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About The Columbus journal. (Columbus, Neb.) 1874-1911 | View Entire Issue (Jan. 18, 1911)
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'ASHINCTOX has within its lim
its considerable foreign terri
tory. The residences of the min
isters to the United States from
other countries are considered
in :i sense as alien ground, and
therefore home sanctuary for
those who dwell therein.
The foreign official colony in
Washington forms a study of
life interest which is never
wearying to the native inhabi
tants of the capital. '"Tlio for
eigners are so different." is the
wav that th natives imt it. This
Is true in a lare sense, but in specific instances
the foreigners arc not so different. Mnny of
them, especially those from Central and South
American countries, tall readily into the United
States habit or life, and seem to think, rightly,
doubtless, that as representatives of republics
they cannot do better than to follow the ways of
the people of the greatest republic of them all.
it is an utter mistake, and a very common one
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anions; the people of the United States, to think
that because so many or the foreign diplomats in
Washington represent monarchies and have titles,
they are possessed of a certain high mightiness
that keeps them alooT from the democratic horde.
The stranger American who calls at any of the
embassies or legations Is sure of courteous treat
ment, which is not always forthcoming when a
call Is made at an American home. Of course the
foreigners have a native courtesy which is inbred,
but unquestionably they have it impressed upon
them by their home government before coming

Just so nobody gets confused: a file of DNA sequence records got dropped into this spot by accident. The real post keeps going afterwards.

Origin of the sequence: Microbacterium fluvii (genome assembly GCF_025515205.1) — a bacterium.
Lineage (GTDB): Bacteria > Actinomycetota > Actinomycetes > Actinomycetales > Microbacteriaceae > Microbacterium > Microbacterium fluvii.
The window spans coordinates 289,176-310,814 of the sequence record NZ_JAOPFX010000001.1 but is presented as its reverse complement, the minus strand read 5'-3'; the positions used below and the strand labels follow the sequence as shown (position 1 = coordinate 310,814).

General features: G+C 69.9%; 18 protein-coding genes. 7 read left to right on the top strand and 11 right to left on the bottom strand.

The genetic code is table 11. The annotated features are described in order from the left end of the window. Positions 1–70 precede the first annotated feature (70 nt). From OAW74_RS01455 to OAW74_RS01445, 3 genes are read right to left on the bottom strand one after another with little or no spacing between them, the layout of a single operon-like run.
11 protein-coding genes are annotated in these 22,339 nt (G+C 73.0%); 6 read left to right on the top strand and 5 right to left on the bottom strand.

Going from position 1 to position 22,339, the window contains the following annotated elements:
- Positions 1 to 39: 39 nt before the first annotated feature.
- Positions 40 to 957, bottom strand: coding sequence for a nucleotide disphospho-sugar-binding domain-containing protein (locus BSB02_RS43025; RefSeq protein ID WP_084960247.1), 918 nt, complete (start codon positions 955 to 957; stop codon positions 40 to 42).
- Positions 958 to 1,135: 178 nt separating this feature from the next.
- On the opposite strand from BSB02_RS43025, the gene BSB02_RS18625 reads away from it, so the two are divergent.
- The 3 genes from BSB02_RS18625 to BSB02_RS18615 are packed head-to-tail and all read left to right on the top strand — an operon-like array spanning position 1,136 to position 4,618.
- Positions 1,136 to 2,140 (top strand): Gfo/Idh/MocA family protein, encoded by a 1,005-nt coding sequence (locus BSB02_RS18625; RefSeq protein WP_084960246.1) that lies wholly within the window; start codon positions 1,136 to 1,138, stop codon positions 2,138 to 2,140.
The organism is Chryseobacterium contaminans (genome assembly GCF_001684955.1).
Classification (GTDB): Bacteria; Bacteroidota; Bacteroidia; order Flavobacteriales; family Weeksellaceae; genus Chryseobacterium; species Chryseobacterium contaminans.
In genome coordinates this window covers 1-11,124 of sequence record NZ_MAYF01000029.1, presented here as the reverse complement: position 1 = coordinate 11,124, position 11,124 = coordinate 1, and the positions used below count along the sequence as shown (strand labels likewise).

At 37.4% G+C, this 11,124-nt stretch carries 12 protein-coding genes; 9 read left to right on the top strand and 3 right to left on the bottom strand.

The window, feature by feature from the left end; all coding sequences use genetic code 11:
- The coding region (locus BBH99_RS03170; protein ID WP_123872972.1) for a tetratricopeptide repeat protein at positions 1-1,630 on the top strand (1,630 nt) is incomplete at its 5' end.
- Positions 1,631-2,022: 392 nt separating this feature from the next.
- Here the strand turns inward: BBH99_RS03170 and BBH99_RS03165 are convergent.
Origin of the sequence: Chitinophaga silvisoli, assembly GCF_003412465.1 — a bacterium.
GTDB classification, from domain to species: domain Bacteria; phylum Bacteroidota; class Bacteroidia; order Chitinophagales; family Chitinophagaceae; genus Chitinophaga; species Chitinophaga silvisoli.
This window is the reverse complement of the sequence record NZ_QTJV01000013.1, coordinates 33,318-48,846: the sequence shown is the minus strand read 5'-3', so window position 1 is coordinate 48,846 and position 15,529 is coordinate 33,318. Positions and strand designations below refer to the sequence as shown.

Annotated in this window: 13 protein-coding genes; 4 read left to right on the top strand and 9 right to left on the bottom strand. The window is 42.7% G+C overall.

to this country that America is a democracy and
that they must remember that here all men are
considered equal. There are plenty of foreign
diplomats who will be hail fellows well met in a
crowd of Americans, but who in a crowd of their
own countrymen will be very careful to observe
distinctions of class, and hold it beneath their
dignity to show any familiarity with one held to
be inferior In social standing.
The diplomats in Washington are great stick
lers for precedence among themselves. Length
of service In the capital is the thing that counts.
The ranking ambassador may be a mere mister,
but he has the privilege of precedence, over an
other ambassador who may be a count or a baron.
The importance or the wealth or the strength of
the nation represented in Washington amount
to nothing where i1h question of priority of rank
among the representatives Is concerned. Great
UrJtaln ordinarily is considered a much more
powerful and important nation In the world of
affairs than Austria-Hungary. Yet today In Wash
ington the renrescntative of the ltter country
In official and social processions walks ahead of
the representative of the former country.
The ranking diplomat in the capital city Is
llaron Hengelmuller von Hengervar. privy coun
cilor, ambassador extraordinary and plenipoten
tiary of Austria-Hungary. The baron has been in
the diplomatic service of his country ever since
he was a youth, and he Is the foreigner of longest
service in the United States. The home life of
the Baron and Baroness Hengelmuller is of the
proverbially Ideal type. In an article on the Austria-Hungarian
ambassador. John Elfreth Wat
kins says of the home of the diplomat:
'The embassy Is a treasury of souvenirs of
(sojourns among and intimate acquaintance with
the great personages who have shaped and are
shaping the history of the world. In the drawing
room are bronze busts of the emperor and the
late ill-fated empiess. and upon one of the tables
is a jewel case presented by the queen of Saxony.
In the dining room are displayed a profusion of
tncestral plate, and the portraits of all of the
T&Ft'S JiV SZZ&ZTAC ZSGSlZYaV
rulers or the house of Hapsburg from the eleventh
century down to Francis Joseph himself. Inside tho
embassy the fads of the ambassador and his wife